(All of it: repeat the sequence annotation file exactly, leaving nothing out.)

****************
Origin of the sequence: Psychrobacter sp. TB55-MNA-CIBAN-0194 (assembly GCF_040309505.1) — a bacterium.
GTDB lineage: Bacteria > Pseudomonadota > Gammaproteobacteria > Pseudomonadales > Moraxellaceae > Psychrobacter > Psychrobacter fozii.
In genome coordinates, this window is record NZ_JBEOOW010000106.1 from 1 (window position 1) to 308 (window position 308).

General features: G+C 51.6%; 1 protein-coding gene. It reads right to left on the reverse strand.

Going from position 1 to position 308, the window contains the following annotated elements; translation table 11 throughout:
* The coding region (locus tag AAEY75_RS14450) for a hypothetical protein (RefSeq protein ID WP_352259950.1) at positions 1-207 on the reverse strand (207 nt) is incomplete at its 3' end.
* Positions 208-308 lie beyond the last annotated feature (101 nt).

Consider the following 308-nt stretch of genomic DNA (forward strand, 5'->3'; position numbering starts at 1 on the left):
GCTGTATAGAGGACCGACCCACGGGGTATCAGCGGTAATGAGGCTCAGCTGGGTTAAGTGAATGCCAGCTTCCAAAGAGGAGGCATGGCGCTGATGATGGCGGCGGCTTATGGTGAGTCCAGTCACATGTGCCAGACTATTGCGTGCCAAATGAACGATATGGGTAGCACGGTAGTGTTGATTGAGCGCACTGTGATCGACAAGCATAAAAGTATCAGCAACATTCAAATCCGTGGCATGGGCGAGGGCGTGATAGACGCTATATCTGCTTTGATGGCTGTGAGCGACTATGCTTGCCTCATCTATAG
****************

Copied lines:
Origin of the sequence: Psychrobacter sp. TB55-MNA-CIBAN-0194 (assembly GCF_040309505.1) — a bacterium.
GTDB lineage: Bacteria > Pseudomonadota > Gammaproteobacteria > Pseudomonadales > Moraxellaceae > Psychrobacter > Psychrobacter fozii.
In genome coordinates, this window is record NZ_JBEOOW010000106.1 from 1 (window position 1) to 308 (window position 308).

General features: G+C 51.6%; 1 protein-coding gene. It reads right to left on the reverse strand.

Going from position 1 to position 308, the window contains the following annotated elements; translation table 11 throughout:
* The coding region (locus tag AAEY75_RS14450) for a hypothetical protein (RefSeq protein ID WP_352259950.1) at positions 1-207 on the reverse strand (207 nt) is incomplete at its 3' end.
* Positions 208-308 lie beyond the last annotated feature (101 nt).

Consider the following 308-nt stretch of genomic DNA (forward strand, 5'->3'; position numbering starts at 1 on the left):
GCTGTATAGAGGACCGACCCACGGGGTATCAGCGGTAATGAGGCTCAGCTGGGTTAAGTGAATGCCAGCTTCCAAAGAGGAGGCATGGCGCTGATGATGGCGGCGGCTTATGGTGAGTCCAGTCACATGTGCCAGACTATTGCGTGCCAAATGAACGATATGGGTAGCACGGTAGTGTTGATTGAGCGCACTGTGATCGACAAGCATAAAAGTATCAGCAACATTCAAATCCGTGGCATGGGCGAGGGCGTGATAGACGCTATATCTGCTTTGATGGCTGTGAGCGACTATGCTTGCCTCATCTATAG